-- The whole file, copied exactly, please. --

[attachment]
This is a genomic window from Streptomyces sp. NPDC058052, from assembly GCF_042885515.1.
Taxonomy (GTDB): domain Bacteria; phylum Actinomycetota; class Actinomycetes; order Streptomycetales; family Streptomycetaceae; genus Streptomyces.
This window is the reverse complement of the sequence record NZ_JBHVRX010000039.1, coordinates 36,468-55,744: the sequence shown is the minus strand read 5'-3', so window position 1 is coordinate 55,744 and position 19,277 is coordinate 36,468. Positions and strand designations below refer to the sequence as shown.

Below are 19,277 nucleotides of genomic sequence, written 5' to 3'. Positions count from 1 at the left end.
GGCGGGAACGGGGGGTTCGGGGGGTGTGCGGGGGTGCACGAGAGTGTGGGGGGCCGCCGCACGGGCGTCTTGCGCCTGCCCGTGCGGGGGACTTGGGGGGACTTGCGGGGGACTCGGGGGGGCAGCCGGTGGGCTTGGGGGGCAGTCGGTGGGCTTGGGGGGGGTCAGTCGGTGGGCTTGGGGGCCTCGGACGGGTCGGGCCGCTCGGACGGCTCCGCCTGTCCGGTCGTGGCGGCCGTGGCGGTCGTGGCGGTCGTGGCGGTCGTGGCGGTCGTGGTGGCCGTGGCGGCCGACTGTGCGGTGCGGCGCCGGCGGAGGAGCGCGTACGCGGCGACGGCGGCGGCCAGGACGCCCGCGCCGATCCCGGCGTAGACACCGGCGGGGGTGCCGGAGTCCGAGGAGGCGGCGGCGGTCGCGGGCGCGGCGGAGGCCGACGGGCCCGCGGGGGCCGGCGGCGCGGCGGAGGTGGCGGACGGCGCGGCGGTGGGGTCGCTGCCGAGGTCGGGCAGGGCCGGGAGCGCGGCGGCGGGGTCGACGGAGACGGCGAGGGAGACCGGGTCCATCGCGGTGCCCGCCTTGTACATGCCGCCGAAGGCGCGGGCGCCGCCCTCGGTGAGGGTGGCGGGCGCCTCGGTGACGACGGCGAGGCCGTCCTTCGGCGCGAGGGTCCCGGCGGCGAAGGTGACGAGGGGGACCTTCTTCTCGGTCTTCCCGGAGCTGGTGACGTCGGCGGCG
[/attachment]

This is a genomic window from Streptomyces sp. NPDC058052, from assembly GCF_042885515.1.
Taxonomy (GTDB): domain Bacteria; phylum Actinomycetota; class Actinomycetes; order Streptomycetales; family Streptomycetaceae; genus Streptomyces.
This window is the reverse complement of the sequence record NZ_JBHVRX010000039.1, coordinates 36,468-55,744: the sequence shown is the minus strand read 5'-3', so window position 1 is coordinate 55,744 and position 19,277 is coordinate 36,468. Positions and strand designations below refer to the sequence as shown.

Below are 19,277 nucleotides of genomic sequence, written 5' to 3'. Positions count from 1 at the left end.
GGCGGGAACGGGGGGTTCGGGGGGTGTGCGGGGGTGCACGAGAGTGTGGGGGGCCGCCGCACGGGCGTCTTGCGCCTGCCCGTGCGGGGGACTTGGGGGGACTTGCGGGGGACTCGGGGGGGCAGCCGGTGGGCTTGGGGGGCAGTCGGTGGGCTTGGGGGGGGTCAGTCGGTGGGCTTGGGGGCCTCGGACGGGTCGGGCCGCTCGGACGGCTCCGCCTGTCCGGTCGTGGCGGCCGTGGCGGTCGTGGCGGTCGTGGCGGTCGTGGCGGTCGTGGTGGCCGTGGCGGCCGACTGTGCGGTGCGGCGCCGGCGGAGGAGCGCGTACGCGGCGACGGCGGCGGCCAGGACGCCCGCGCCGATCCCGGCGTAGACACCGGCGGGGGTGCCGGAGTCCGAGGAGGCGGCGGCGGTCGCGGGCGCGGCGGAGGCCGACGGGCCCGCGGGGGCCGGCGGCGCGGCGGAGGTGGCGGACGGCGCGGCGGTGGGGTCGCTGCCGAGGTCGGGCAGGGCCGGGAGCGCGGCGGCGGGGTCGACGGAGACGGCGAGGGAGACCGGGTCCATCGCGGTGCCCGCCTTGTACATGCCGCCGAAGGCGCGGGCGCCGCCCTCGGTGAGGGTGGCGGGCGCCTCGGTGACGACGGCGAGGCCGTCCTTCGGCGCGAGGGTCCCGGCGGCGAAGGTGACGAGGGGGACCTTCTTCTCGGTCTTCCCGGAGCTGGTGACGTCGGCGGCG